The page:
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07 May 2024

Unlocking potential: Building inclusive classrooms for deaf students

by Tasha Ghouri, Campaigner and Entrepreneur
Unlocking potential: Building inclusive classrooms for deaf students

My deafness is my superpower.

I was born without the small hairs in my cochlea. When I was younger, I saw it as a negative, but my Dad helped me realise it was a strength. I can be deaf whenever I want to, and I can enjoy it. If there’s an annoying sound, I can choose not to hear it. It’s beautiful, and it makes me feel empowered; it makes me feel independent; it makes me feel like a superhero. Today, I don’t connect with the term ‘disability’ – and that’s something I want to encourage all young people to feel.

The path to self-acceptance

I didn’t always feel empowered or confident. When I was at school, teachers would wear a radio mic around their necks, and the sound would feed right into my cochlear implant so I could hear what they were saying. But I was really embarrassed to use it. I was embarrassed to walk up to the teacher at the start of class and ask, ‘Can you wear this?’ I would think, ‘this is so not cool’.

Now I wish I’d used that more. This technology can really benefit a student’s experience. We need to be mindful of the power of these tools, while advocating for accessibility and encouraging students to speak up for their needs.

Creating inclusive classrooms

Educators can do this in little ways, every day: for example, take a British Sign Language course, learn some basics. One thing I really struggled with in school was when teachers turned away from me in class. I couldn’t see their faces anymore so couldn’t lip-read. As the only deaf pupil in the school, I felt shy and didn't feel like I could say anything about it.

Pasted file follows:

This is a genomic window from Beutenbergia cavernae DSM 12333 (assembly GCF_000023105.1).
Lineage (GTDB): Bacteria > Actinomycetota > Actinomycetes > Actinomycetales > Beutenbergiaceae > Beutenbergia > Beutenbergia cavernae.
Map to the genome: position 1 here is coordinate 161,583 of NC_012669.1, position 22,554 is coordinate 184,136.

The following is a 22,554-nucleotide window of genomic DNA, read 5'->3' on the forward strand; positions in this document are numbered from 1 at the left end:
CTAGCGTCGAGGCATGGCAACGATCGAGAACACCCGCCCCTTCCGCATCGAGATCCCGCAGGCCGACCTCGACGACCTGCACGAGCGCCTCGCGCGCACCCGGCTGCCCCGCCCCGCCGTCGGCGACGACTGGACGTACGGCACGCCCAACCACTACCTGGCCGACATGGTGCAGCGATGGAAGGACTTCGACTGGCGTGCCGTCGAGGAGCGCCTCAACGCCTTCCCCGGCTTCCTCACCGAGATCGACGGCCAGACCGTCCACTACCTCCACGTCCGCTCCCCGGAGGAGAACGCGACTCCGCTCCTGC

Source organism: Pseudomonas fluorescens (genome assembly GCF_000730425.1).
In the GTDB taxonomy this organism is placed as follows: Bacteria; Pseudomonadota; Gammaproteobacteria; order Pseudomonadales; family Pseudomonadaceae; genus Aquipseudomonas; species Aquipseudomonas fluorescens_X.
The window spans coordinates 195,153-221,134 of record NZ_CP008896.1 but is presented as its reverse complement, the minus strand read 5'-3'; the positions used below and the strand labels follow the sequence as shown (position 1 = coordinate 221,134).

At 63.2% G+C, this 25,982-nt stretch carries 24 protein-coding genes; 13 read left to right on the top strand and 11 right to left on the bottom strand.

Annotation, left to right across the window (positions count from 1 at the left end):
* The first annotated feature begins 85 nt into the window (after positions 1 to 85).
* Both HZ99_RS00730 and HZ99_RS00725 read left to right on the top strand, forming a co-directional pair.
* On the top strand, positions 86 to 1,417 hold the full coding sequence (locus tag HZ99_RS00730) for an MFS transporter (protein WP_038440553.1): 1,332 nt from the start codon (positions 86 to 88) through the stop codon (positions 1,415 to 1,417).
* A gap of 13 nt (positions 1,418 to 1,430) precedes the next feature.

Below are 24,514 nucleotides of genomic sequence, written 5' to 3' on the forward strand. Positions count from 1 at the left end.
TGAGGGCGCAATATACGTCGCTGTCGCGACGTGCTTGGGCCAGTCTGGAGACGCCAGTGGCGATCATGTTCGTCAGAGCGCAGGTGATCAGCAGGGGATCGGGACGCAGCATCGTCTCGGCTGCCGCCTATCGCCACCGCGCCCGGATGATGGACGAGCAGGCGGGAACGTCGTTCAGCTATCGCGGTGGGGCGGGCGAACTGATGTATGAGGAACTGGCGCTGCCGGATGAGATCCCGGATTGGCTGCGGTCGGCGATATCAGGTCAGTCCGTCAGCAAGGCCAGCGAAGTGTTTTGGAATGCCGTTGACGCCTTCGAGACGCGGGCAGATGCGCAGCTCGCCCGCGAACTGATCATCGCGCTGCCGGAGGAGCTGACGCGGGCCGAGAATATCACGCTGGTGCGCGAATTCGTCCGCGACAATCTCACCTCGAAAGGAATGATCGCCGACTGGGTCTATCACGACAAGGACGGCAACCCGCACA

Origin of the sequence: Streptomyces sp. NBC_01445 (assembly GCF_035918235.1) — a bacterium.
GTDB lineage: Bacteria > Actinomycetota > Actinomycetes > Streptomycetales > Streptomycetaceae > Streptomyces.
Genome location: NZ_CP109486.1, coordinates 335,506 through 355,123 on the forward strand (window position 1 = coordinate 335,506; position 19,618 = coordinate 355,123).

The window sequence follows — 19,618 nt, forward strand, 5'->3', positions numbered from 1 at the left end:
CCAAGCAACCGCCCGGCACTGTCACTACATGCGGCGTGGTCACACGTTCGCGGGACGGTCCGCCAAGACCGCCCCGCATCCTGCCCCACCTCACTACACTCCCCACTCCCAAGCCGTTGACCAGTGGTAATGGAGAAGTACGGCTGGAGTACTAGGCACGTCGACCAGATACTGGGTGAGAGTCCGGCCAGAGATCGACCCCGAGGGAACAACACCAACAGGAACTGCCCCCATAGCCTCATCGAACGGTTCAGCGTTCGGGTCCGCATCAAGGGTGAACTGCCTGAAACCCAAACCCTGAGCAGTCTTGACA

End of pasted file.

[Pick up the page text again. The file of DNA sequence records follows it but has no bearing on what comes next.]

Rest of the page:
Being aware of these needs and making small changes – facing the classroom, not covering your mouth when you’re talking, learning basic sign language – can make a big difference for students and their experience in the classroom.

More than that, it’s important to not treat students any differently. In school, I felt like I was an outcast and not really included. Educators and mentors need to be patient and help students of all abilities feel included in activities, because not having that safe space, not having that understanding, can feel very isolating.

Empowering tomorrow’s superheroes

Today I’m dedicated to raising awareness about inclusion. We need to open minds and shift attitudes about what deaf young people are capable of. Students need to be shown that the things unique to them are their superpowers.

That may come with challenges, but we need to teach young students that when they overcome the obstacles in front of them, whatever they are, they get stronger, and they’ll gain their confidence step by step. We need to let students know: Nobody else can be you. You’re the only one with your strengths, your personality, your experience, your insights. That’s your biggest power.


Since finishing as a finalist in Series 8 of Love Island, Tasha has gone on to cement herself in the fashion industry, working with sustainable and high-end brands. Tasha is the first pre-loved ambassador for eBay and partners with other premium brands like L'Oréal Paris, Cadbury, Ann Summers and Essie. In 2021, she was praised for an ASOS campaign where she modelled earrings while wearing her implant and became a figurehead in the deaf community.

Tasha launched her podcast  in February 2023, which focuses on normalising disabilities, exploring what once made her feel like an outcast but is now her greatest source of strength and community. She is a keen advocate for inclusivity and her goal is to raise awareness around topics that are sometimes seen as taboo. Before gaining her platform of 1.4 million engaged Instagram followers, Tasha worked with DeafKidz International and is now their global ambassador, helping to raise funds for deaf children in underprivileged countries. She also works alongside UK charities Royal National Institute for Deaf People (RNID) and National Deaf Children’s Society (NDCS) to help those with hearing impairments. Follow Tasha at @tashaghouri.


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